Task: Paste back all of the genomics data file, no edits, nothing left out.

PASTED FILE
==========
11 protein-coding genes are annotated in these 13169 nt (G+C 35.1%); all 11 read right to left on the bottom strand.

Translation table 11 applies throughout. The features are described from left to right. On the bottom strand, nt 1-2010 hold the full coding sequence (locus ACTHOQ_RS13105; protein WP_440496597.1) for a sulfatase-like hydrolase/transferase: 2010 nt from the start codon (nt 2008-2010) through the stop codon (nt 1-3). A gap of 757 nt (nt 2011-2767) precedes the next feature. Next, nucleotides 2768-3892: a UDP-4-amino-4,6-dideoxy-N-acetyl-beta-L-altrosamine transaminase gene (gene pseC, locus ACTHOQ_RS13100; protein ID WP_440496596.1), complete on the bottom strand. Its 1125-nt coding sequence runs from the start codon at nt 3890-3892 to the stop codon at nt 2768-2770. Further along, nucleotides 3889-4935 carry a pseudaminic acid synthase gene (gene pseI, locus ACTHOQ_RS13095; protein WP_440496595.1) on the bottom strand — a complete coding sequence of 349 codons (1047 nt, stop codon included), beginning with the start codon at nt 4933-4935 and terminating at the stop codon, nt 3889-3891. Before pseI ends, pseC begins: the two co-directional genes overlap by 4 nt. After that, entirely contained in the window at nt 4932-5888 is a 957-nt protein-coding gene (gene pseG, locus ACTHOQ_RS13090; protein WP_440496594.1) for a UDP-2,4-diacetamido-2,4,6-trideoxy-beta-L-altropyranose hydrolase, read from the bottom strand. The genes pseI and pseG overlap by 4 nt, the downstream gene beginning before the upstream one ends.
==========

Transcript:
11 protein-coding genes are annotated in these 13169 nt (G+C 35.1%); all 11 read right to left on the bottom strand.

Translation table 11 applies throughout. The features are described from left to right. On the bottom strand, nt 1-2010 hold the full coding sequence (locus ACTHOQ_RS13105; protein WP_440496597.1) for a sulfatase-like hydrolase/transferase: 2010 nt from the start codon (nt 2008-2010) through the stop codon (nt 1-3). A gap of 757 nt (nt 2011-2767) precedes the next feature. Next, nucleotides 2768-3892: a UDP-4-amino-4,6-dideoxy-N-acetyl-beta-L-altrosamine transaminase gene (gene pseC, locus ACTHOQ_RS13100; protein ID WP_440496596.1), complete on the bottom strand. Its 1125-nt coding sequence runs from the start codon at nt 3890-3892 to the stop codon at nt 2768-2770. Further along, nucleotides 3889-4935 carry a pseudaminic acid synthase gene (gene pseI, locus ACTHOQ_RS13095; protein WP_440496595.1) on the bottom strand — a complete coding sequence of 349 codons (1047 nt, stop codon included), beginning with the start codon at nt 4933-4935 and terminating at the stop codon, nt 3889-3891. Before pseI ends, pseC begins: the two co-directional genes overlap by 4 nt. After that, entirely contained in the window at nt 4932-5888 is a 957-nt protein-coding gene (gene pseG, locus ACTHOQ_RS13090; protein WP_440496594.1) for a UDP-2,4-diacetamido-2,4,6-trideoxy-beta-L-altropyranose hydrolase, read from the bottom strand. The genes pseI and pseG overlap by 4 nt, the downstream gene beginning before the upstream one ends.